Spoiler season is rolling on. However, my prediction at the end of last week’s article has been holding: Core 2021 spoiled the obviously Modern-playable cards early. Sure, there have been plenty of interesting cards, but they’re all role-players or interesting build-arounds rather than massive shake-ups. And that’s rather welcome, considering how often Modern’s been churned up over the past year. A set with low impact is actually becoming novel.
I was planning to spend this week focusing on how the metagame has developed. And then Conspicuous Snoop was spoiled. I have a bit of a history brewing with Goblins in Modern, so it immediately drew my attention. It turned out I was a little late to the party. Snoop has a lot of potential due to an interesting interaction, and has set the world slightly abrew. I was not immune and have been working on making Snoop work in Modern Goblins. Jim Davis actually beat me to publication this time, made worse by us both thinking in similar threads. However, our conclusions are very different. Where’s he’s hopeful, I’m far more skeptical. Snoop itself is a decent card. Making it work in a good shell has been a problem.
The Snoop Scoop
If you haven’t been following the hype around Snoop, my discussing the card is surprising. It doesn’t look like much in a vacuum. For double red, Snoop is 2/2 with no combat abilities. Instead, it reveals the top card of the library. When that card is a goblin, it can be cast. Therefore, Snoop is built as a card advantage engine. Courser of Kruphix has shown that netting specific cards off the top of the library can be powerful. However, there is a world of difference between getting a land drop and casting spells and an even greater one, especially in Modern, between 2/2 and 2/4. Besides, Goblins also already has lots of card advantage.
And if that was all to Snoop, I’d have thrown it in with the other interesting, but likely unviable, cards. However, for reasons known only to Wizards, Snoop has a third effect which turns it from a mediocre beatdown creature into a combo piece. Snoop gets the activated abilities of any goblin on top of the library (and just the activated abilities–don’t make the same initial mistake I did). And there is one specific goblin with an activated ability that goes infinite. And another goblin that sets up Snoop.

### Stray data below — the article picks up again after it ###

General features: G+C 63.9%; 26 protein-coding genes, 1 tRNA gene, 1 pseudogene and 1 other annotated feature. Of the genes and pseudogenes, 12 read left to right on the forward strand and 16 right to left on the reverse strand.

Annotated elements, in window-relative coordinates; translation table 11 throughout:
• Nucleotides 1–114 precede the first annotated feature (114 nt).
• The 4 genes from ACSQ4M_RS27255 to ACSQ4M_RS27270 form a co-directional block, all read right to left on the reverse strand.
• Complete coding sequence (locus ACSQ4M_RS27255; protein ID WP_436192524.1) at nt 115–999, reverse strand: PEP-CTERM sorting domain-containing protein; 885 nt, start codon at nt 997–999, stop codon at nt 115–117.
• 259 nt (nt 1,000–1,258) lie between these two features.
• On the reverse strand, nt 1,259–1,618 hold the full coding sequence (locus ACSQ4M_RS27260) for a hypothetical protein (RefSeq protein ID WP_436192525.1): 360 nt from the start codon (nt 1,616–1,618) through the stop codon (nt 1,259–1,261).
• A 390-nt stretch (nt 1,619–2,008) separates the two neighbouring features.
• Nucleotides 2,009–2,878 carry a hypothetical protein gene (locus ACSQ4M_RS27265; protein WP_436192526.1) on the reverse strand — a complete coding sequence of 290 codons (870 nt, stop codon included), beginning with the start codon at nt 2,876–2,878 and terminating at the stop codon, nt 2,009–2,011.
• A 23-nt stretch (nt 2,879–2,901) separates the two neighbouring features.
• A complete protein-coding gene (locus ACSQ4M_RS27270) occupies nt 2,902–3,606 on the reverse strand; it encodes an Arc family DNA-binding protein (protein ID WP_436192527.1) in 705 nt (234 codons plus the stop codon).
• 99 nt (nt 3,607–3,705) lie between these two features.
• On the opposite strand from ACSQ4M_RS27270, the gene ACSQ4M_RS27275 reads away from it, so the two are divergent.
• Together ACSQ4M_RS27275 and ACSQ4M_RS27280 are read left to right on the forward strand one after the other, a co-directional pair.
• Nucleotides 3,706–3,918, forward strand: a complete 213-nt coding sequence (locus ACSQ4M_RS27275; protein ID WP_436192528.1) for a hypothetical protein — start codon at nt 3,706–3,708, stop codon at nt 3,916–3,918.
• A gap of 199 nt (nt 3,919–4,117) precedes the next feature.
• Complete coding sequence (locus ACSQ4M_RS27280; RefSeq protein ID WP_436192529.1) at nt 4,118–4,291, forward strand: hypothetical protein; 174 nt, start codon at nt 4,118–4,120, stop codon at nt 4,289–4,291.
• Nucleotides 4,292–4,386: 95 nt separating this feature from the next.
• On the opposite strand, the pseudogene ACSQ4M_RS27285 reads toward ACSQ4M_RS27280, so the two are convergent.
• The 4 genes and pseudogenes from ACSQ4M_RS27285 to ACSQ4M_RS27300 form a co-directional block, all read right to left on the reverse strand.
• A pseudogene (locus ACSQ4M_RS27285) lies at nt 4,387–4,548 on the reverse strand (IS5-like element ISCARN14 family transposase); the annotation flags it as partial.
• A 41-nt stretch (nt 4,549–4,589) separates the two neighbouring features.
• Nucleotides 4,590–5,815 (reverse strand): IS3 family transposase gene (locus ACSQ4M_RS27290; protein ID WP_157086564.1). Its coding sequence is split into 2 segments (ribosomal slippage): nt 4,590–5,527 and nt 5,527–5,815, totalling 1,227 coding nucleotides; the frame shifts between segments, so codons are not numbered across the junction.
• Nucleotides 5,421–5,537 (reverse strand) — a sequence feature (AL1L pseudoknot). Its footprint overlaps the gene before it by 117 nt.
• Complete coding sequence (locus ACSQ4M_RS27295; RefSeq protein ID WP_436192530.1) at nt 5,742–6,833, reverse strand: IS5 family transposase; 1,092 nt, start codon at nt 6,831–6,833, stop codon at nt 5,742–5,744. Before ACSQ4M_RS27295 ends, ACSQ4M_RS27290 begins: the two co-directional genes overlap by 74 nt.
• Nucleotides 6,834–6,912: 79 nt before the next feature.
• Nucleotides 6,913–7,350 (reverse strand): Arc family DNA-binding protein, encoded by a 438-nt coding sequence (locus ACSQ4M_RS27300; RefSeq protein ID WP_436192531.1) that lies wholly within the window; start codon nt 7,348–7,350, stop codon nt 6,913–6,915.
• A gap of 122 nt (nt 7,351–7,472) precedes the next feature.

Since Snoop isn’t legendary it can copy itself, the tokens have haste, so they keep copying themselves until you have an arbitrarily large number of Snoops.
3. The last Snoop then copies Harbinger to find Sling-Gang Lieutenant.
4. Throw Snoops at your opponent’s face until they die.
It’s clean, simple, and can happen on turn three.
The combo can’t be assembled instantly because Snoop doesn’t have haste. Thus, Snoop must either be played the turn before going off, or something must give it haste. These are not deal-breakers or barriers to playability. Rather, I expect it to be a common mistake that players should be aware of and try to avoid, as with Devoted Druid combo or Splinter Twin.
Required Obvious Comparison
Which means I must, wearily, compare Snoop combo to Twin and Counters combo. On the surface, this is a fair comparison. All these combos require two cards to pull off, classic A+B brokenness pioneered by Trix. However, only Twin is truly two cards. Deceiver Exarch or Pestermite plus Splinter Twin equals an actual win. Counters combo consists of Druid plus Vizier of Remedies, but winning requires at least one more card. The combo just makes infinite mana.
Snoop also combos off with one other card, but it doesn’t win the game on its own. Kinda. There has to be a Kiki-Jiki on top to combo and a Lieutenant on top to win, meaning both have to be in your deck. That’s not as demanding as needing to find then cast Walking Ballista, but also still not as clean as Twin. If Twin is a true 2-card combo and Druid is 3+ cards, then I’d say Snoop is a 2.5 card combo. Still, that’s very good, and going off on turn three rather than Twin’s four would suggest that Snoop is a new and potentially better version of Twin.
Evaluating the Combo